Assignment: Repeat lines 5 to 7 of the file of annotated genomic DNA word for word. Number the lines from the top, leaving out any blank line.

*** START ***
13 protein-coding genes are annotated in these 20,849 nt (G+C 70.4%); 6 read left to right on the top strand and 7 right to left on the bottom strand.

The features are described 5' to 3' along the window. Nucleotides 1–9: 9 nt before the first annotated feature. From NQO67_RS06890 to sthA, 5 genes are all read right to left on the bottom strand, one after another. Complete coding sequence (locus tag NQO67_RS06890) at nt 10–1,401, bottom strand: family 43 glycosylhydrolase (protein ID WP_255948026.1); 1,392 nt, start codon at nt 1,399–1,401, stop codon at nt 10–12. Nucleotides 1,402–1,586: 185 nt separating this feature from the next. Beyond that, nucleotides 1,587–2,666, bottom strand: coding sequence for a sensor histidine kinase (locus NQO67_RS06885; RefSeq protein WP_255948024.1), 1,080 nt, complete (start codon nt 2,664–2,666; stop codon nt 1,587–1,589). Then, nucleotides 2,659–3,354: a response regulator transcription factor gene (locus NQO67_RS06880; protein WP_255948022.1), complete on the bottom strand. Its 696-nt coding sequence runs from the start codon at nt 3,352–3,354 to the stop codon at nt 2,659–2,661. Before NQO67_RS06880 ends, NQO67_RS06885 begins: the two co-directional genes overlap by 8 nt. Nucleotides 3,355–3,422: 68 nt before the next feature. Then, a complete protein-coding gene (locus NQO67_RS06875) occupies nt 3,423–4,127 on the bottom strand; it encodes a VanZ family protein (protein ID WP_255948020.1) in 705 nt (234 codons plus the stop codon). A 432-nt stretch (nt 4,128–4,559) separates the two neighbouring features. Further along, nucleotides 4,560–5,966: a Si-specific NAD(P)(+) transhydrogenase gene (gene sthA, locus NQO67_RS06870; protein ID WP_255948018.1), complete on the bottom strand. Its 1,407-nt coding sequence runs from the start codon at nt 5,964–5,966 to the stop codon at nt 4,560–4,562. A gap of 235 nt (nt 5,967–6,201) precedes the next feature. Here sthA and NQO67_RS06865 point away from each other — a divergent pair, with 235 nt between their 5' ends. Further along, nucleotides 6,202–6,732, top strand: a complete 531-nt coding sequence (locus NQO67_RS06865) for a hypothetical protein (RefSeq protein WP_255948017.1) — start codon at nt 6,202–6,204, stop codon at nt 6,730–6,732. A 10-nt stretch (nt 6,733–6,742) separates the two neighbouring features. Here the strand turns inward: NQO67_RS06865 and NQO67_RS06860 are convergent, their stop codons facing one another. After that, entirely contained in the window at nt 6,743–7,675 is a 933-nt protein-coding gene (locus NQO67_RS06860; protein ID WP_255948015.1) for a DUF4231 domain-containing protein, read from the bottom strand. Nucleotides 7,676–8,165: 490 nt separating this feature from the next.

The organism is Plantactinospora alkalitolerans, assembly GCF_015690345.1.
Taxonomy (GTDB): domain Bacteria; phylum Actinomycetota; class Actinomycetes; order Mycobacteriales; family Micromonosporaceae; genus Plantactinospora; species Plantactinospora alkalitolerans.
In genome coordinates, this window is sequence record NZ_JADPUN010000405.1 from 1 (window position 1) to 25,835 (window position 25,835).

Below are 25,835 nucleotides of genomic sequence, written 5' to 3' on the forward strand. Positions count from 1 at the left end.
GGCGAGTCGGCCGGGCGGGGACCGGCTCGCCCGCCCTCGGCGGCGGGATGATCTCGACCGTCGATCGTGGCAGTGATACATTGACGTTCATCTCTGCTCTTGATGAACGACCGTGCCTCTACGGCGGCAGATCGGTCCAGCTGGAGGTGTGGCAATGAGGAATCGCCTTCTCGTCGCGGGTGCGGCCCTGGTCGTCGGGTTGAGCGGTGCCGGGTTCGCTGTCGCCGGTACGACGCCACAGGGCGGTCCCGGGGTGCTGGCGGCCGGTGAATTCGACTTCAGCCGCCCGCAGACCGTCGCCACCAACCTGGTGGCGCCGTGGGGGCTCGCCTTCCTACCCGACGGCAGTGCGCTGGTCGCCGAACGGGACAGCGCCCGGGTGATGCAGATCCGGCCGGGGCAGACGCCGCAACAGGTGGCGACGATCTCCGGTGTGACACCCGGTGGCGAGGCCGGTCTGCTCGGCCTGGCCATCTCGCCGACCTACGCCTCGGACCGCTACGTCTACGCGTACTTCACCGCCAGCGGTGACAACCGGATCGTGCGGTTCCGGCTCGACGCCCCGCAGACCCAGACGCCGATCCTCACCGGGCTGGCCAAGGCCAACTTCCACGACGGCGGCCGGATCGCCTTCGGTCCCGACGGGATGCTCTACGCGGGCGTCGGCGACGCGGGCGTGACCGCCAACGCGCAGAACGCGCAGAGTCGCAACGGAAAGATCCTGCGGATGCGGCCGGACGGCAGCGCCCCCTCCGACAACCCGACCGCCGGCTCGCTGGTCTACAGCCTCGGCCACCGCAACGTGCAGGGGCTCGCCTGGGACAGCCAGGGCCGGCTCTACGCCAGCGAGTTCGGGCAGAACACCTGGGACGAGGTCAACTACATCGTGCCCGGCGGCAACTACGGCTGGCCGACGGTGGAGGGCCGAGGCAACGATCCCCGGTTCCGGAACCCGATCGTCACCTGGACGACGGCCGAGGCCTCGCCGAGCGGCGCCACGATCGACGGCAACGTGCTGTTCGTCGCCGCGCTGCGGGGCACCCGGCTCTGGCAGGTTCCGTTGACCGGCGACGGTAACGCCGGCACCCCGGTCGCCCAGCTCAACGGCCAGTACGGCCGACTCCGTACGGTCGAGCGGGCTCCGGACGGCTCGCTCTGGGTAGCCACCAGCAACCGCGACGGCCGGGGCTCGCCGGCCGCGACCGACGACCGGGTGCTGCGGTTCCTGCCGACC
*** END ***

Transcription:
In genome coordinates, this window is sequence record NZ_JADPUN010000405.1 from 1 (window position 1) to 25,835 (window position 25,835).

Below are 25,835 nucleotides of genomic sequence, written 5' to 3' on the forward strand. Positions count from 1 at the left end.
GGCGAGTCGGCCGGGCGGGGACCGGCTCGCCCGCCCTCGGCGGCGGGATGATCTCGACCGTCGATCGTGGCAGTGATACATTGACGTTCATCTCTGCTCTTGATGAACGACCGTGCCTCTACGGCGGCAGATCGGTCCAGCTGGAGGTGTGGCAATGAGGAATCGCCTTCTCGTCGCGGGTGCGGCCCTGGTCGTCGGGTTGAGCGGTGCCGGGTTCGCTGTCGCCGGTACGACGCCACAGGGCGGTCCCGGGGTGCTGGCGGCCGGTGAATTCGACTTCAGCCGCCCGCAGACCGTCGCCACCAACCTGGTGGCGCCGTGGGGGCTCGCCTTCCTACCCGACGGCAGTGCGCTGGTCGCCGAACGGGACAGCGCCCGGGTGATGCAGATCCGGCCGGGGCAGACGCCGCAACAGGTGGCGACGATCTCCGGTGTGACACCCGGTGGCGAGGCCGGTCTGCTCGGCCTGGCCATCTCGCCGACCTACGCCTCGGACCGCTACGTCTACGCGTACTTCACCGCCAGCGGTGACAACCGGATCGTGCGGTTCCGGCTCGACGCCCCGCAGACCCAGACGCCGATCCTCACCGGGCTGGCCAAGGCCAACTTCCACGACGGCGGCCGGATCGCCTTCGGTCCCGACGGGATGCTCTACGCGGGCGTCGGCGACGCGGGCGTGACCGCCAACGCGCAGAACGCGCAGAGTCGCAACGGAAAGATCCTGCGGATGCGGCCGGACGGCAGCGCCCCCTCCGACAACCCGACCGCCGGCTCGCTGGTCTACAGCCTCGGCCACCGCAACGTGCAGGGGCTCGCCTGGGACAGCCAGGGCCGGCTCTACGCCAGCGAGTTCGGGCAGAACACCTGGGACGAGGTCAACTACATCGTGCCCGGCGGCAACTACGGCTGGCCGACGGTGGAGGGCCGAGGCAACGATCCCCGGTTCCGGAACCCGATCGTCACCTGGACGACGGCCGAGGCCTCGCCGAGCGGCGCCACGATCGACGGCAACGTGCTGTTCGTCGCCGCGCTGCGGGGCACCCGGCTCTGGCAGGTTCCGTTGACCGGCGACGGTAACGCCGGCACCCCGGTCGCCCAGCTCAACGGCCAGTACGGCCGACTCCGTACGGTCGAGCGGGCTCCGGACGGCTCGCTCTGGGTAGCCACCAGCAACCGCGACGGCCGGGGCTCGCCGGCCGCGACCGACGACCGGGTGCTGCGGTTCCTGCCGACC